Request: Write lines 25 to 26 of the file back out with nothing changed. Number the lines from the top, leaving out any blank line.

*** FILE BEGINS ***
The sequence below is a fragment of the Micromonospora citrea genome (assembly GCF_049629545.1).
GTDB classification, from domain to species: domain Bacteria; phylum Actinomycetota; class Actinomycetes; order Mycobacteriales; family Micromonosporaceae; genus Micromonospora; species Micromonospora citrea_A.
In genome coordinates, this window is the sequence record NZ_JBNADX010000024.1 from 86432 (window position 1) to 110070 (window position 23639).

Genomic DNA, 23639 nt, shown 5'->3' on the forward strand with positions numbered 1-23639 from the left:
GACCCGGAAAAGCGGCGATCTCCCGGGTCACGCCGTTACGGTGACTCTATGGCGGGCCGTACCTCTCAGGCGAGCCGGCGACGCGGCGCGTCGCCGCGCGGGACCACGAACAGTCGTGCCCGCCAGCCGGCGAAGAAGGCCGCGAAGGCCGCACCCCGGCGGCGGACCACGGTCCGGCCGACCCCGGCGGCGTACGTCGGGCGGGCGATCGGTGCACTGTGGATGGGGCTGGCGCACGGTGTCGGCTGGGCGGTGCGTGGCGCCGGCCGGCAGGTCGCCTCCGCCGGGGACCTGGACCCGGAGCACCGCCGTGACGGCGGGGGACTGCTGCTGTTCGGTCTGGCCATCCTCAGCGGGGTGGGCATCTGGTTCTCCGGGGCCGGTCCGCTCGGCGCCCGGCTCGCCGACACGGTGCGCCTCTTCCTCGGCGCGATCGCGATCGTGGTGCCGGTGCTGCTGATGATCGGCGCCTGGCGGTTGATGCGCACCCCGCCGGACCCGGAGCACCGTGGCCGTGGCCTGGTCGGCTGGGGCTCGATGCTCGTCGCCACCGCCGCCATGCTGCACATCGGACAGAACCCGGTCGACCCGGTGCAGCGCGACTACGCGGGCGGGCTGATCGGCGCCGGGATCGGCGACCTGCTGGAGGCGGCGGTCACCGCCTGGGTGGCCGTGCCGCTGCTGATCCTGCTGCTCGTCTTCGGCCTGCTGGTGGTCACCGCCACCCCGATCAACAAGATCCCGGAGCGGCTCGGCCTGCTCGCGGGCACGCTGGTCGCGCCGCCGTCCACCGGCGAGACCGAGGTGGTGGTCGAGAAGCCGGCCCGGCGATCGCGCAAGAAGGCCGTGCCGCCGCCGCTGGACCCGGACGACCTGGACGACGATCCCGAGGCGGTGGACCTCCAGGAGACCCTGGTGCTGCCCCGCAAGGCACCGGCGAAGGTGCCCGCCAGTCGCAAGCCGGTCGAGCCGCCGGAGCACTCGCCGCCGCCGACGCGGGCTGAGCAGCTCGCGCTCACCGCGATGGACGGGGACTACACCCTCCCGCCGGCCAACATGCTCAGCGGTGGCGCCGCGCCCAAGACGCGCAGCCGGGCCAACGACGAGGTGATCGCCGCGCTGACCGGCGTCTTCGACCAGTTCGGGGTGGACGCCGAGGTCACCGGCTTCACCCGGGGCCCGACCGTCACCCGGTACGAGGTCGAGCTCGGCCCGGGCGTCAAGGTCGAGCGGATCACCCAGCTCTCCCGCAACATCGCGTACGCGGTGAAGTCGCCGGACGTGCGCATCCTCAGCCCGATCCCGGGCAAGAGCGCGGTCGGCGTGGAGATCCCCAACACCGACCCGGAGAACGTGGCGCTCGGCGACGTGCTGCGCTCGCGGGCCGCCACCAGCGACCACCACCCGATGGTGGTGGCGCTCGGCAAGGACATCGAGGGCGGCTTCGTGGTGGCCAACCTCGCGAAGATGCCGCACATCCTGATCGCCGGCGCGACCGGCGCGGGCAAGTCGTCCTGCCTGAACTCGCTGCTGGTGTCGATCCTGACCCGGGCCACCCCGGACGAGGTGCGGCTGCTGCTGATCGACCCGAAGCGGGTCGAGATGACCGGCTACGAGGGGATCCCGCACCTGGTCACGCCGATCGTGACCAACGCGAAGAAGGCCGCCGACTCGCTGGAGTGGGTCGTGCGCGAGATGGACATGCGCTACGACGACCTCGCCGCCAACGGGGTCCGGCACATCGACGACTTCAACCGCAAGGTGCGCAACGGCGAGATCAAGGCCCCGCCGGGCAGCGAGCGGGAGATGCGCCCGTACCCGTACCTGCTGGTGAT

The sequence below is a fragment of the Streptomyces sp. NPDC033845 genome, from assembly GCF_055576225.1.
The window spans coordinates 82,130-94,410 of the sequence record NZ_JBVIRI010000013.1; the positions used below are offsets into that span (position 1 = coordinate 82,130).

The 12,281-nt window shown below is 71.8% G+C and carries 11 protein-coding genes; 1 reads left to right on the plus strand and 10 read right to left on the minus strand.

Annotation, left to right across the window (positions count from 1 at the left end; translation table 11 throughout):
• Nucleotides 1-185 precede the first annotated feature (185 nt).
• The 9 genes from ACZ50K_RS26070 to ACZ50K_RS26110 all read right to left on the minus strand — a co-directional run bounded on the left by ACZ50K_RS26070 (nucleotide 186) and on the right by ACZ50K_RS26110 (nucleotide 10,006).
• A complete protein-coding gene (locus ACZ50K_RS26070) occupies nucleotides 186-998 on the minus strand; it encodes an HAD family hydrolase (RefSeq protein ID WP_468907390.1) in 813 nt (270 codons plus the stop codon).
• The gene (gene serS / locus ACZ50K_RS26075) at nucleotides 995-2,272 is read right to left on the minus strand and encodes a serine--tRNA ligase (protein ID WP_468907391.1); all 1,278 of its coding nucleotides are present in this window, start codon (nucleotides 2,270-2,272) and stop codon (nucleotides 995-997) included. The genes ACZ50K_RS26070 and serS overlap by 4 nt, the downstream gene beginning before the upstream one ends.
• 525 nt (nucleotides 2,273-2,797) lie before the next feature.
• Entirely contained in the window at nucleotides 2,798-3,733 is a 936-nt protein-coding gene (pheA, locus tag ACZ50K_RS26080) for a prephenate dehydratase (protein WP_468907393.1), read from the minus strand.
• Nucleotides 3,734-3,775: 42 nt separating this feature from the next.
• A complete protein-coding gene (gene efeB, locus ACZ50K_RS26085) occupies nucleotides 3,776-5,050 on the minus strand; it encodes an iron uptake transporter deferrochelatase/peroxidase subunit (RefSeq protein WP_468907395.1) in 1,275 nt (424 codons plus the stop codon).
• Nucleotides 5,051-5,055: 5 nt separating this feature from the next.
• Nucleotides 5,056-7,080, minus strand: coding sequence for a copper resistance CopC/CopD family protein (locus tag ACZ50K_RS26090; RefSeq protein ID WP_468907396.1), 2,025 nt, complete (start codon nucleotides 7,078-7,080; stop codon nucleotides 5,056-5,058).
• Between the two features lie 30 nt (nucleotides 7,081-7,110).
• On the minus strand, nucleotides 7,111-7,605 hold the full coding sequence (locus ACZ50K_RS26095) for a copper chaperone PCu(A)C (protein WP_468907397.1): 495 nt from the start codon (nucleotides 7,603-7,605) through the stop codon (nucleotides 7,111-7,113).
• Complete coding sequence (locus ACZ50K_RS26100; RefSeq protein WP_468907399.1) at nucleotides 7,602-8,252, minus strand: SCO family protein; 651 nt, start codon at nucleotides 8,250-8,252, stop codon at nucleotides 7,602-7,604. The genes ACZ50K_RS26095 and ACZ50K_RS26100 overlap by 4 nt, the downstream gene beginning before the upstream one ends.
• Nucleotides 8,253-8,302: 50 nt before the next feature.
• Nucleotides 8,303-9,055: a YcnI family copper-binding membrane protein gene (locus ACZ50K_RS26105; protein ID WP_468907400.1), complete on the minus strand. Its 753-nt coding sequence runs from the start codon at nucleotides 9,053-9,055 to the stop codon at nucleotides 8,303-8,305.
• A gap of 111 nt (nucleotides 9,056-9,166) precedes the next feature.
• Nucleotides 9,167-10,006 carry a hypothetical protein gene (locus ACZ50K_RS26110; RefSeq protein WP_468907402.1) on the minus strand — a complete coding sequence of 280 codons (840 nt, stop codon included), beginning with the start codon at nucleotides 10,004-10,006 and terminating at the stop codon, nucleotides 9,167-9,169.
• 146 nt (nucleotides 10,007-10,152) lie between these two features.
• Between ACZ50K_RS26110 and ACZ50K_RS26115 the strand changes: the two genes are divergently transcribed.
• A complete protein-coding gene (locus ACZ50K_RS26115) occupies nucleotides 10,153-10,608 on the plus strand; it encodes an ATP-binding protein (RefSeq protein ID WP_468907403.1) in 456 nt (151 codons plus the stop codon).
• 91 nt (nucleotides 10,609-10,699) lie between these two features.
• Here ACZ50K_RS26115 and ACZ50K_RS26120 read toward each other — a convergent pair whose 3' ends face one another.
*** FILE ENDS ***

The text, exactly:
• A gap of 111 nt (nucleotides 9,056-9,166) precedes the next feature.
• Nucleotides 9,167-10,006 carry a hypothetical protein gene (locus ACZ50K_RS26110; RefSeq protein WP_468907402.1) on the minus strand — a complete coding sequence of 280 codons (840 nt, stop codon included), beginning with the start codon at nucleotides 10,004-10,006 and terminating at the stop codon, nucleotides 9,167-9,169.